In our last post we discussed a tragic car accident which killed a 19-year-old and sent an 18-year-old to jail. Car accidents are the leading killer of California teens and alcohol plays a role in many of these crashes.
One teen is dead and another has been arrested after a serious car accident yesterday morning in Long Beach.
Texting and driving is illegal in California and many other states, but texting while driving bans are difficult to enforce. One physicist may have made the enforcement of texting bans easier however. The scientist decided to tackle the issue of texting while driving after hearing transportation secretary Ray LaHood speak about texting as a "deadly epidemic" on our country's roads. The physicist had teenage daughters at the time and he wondered if there was a scientific way to address the problem of texting-while-driving car accidents which impact so many teens the age of his children.
A recent report by the Federal Motor Carrier Safety Administration concludes that the adoption of speed limiter devices in trucks would drastically cut down on the number of serious truck accidents. Truck accidents are among the most deadly types of crashes in California. The likelihood of a fatality or catastrophic injury increases with the speed of the truck involved in a crash.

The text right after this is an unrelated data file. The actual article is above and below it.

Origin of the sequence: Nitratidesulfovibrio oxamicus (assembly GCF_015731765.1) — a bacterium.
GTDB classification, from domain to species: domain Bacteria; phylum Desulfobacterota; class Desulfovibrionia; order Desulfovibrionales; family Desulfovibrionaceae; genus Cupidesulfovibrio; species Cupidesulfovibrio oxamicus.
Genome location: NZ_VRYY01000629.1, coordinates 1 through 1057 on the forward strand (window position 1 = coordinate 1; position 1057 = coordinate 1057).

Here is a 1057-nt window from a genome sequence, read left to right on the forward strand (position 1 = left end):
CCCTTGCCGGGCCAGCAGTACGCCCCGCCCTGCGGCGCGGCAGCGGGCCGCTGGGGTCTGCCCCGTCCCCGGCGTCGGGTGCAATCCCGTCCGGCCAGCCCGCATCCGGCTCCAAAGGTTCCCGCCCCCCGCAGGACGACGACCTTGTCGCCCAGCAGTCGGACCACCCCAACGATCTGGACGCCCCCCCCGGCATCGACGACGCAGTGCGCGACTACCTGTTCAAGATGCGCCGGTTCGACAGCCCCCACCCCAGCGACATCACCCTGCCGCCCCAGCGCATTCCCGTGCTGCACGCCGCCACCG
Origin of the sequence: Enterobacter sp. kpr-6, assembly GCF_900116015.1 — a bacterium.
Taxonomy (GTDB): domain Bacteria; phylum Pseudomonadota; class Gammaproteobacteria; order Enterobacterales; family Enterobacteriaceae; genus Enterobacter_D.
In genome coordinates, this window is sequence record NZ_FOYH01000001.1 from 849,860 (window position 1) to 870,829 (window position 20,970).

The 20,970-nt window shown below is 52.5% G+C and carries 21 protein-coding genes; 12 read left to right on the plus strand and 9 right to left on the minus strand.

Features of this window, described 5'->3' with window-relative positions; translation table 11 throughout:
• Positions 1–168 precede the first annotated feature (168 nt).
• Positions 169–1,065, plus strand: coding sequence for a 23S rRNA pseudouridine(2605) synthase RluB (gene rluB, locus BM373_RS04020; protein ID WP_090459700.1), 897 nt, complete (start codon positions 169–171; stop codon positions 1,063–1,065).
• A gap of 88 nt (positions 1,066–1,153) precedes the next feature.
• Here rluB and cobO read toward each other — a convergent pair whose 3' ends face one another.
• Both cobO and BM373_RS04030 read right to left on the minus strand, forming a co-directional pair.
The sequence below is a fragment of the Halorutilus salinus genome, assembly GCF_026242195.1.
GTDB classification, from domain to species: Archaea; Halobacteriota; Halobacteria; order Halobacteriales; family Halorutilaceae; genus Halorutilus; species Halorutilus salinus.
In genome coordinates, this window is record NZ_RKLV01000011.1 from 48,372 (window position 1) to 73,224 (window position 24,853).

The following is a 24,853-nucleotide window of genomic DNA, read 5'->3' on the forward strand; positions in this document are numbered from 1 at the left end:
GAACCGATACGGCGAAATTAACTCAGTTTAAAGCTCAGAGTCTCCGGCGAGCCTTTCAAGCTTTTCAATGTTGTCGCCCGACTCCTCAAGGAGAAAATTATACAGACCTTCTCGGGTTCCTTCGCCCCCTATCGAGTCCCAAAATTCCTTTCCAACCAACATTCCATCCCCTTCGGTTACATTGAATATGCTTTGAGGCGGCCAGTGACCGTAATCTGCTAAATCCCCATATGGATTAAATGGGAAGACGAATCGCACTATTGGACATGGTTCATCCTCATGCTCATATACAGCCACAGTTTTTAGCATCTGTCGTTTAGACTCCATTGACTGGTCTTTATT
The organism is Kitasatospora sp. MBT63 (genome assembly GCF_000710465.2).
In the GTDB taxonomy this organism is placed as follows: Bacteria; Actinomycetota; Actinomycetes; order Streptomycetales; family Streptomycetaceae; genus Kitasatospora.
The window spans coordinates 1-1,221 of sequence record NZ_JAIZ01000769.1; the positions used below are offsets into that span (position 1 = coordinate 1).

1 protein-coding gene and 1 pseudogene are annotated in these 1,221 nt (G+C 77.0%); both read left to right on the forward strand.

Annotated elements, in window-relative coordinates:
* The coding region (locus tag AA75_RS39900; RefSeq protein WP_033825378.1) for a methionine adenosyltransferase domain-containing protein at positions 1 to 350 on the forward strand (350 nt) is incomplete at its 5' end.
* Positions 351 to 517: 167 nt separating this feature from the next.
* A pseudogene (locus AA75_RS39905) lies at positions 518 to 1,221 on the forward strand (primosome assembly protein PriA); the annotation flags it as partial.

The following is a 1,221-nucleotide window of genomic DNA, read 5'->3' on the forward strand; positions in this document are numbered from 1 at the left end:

Texting while driving is dangerous - we all know that. A driver who is distracted by a mobile phone is more likely to cause a serious car accident because a car can travel hundreds of feet while a text is being composed. This is one of the reasons why texting while driving is banned in California.
Federal safety regulators recently issued $52,000 in proposed fines to an electrical contractor whose failure to follow health and safety procedures lead to a worker's wrongful death at a jobsite. The worker was electrocuted last December while working at rural job site in Montana.
A California woman was recently awarded almost $415,000 in a slip-and-fall lawsuit against a Costco store. The woman shattered her knee cap after slipping on liquid soap that probably leaked from a cart.
A recent study indicates that tougher restrictions on teen drivers could save approximately 2,000 lives per year. The study was conducted by the National Safety Council and concluded that the adoption of more "graduated driver licensing" laws would greatly improve traffic safety throughout the country by reducing the number of teen car accidents.